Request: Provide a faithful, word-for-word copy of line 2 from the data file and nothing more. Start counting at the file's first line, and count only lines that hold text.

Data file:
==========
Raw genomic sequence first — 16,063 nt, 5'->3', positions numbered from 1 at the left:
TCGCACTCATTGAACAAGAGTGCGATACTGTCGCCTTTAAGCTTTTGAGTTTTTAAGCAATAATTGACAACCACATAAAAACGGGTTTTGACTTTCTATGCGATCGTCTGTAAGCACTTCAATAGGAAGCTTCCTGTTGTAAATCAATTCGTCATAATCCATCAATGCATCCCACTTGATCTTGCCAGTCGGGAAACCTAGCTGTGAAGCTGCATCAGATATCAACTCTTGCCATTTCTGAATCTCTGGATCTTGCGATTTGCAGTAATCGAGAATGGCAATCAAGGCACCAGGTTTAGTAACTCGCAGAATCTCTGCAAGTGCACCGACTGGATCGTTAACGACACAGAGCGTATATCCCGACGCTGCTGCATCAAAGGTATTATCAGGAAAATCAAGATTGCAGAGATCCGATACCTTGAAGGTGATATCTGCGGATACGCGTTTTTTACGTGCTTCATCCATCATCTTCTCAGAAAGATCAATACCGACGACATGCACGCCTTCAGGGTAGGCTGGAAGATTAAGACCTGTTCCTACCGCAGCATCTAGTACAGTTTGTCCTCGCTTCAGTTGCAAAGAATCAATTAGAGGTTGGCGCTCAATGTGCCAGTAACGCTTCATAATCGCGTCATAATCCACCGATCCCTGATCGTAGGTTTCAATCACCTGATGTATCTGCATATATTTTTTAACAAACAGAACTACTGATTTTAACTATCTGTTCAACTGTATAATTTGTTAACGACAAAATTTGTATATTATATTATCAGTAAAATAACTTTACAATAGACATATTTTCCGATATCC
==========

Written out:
TCGCACTCATTGAACAAGAGTGCGATACTGTCGCCTTTAAGCTTTTGAGTTTTTAAGCAATAATTGACAACCACATAAAAACGGGTTTTGACTTTCTATGCGATCGTCTGTAAGCACTTCAATAGGAAGCTTCCTGTTGTAAATCAATTCGTCATAATCCATCAATGCATCCCACTTGATCTTGCCAGTCGGGAAACCTAGCTGTGAAGCTGCATCAGATATCAACTCTTGCCATTTCTGAATCTCTGGATCTTGCGATTTGCAGTAATCGAGAATGGCAATCAAGGCACCAGGTTTAGTAACTCGCAGAATCTCTGCAAGTGCACCGACTGGATCGTTAACGACACAGAGCGTATATCCCGACGCTGCTGCATCAAAGGTATTATCAGGAAAATCAAGATTGCAGAGATCCGATACCTTGAAGGTGATATCTGCGGATACGCGTTTTTTACGTGCTTCATCCATCATCTTCTCAGAAAGATCAATACCGACGACATGCACGCCTTCAGGGTAGGCTGGAAGATTAAGACCTGTTCCTACCGCAGCATCTAGTACAGTTTGTCCTCGCTTCAGTTGCAAAGAATCAATTAGAGGTTGGCGCTCAATGTGCCAGTAACGCTTCATAATCGCGTCATAATCCACCGATCCCTGATCGTAGGTTTCAATCACCTGATGTATCTGCATATATTTTTTAACAAACAGAACTACTGATTTTAACTATCTGTTCAACTGTATAATTTGTTAACGACAAAATTTGTATATTATATTATCAGTAAAATAACTTTACAATAGACATATTTTCCGATATCC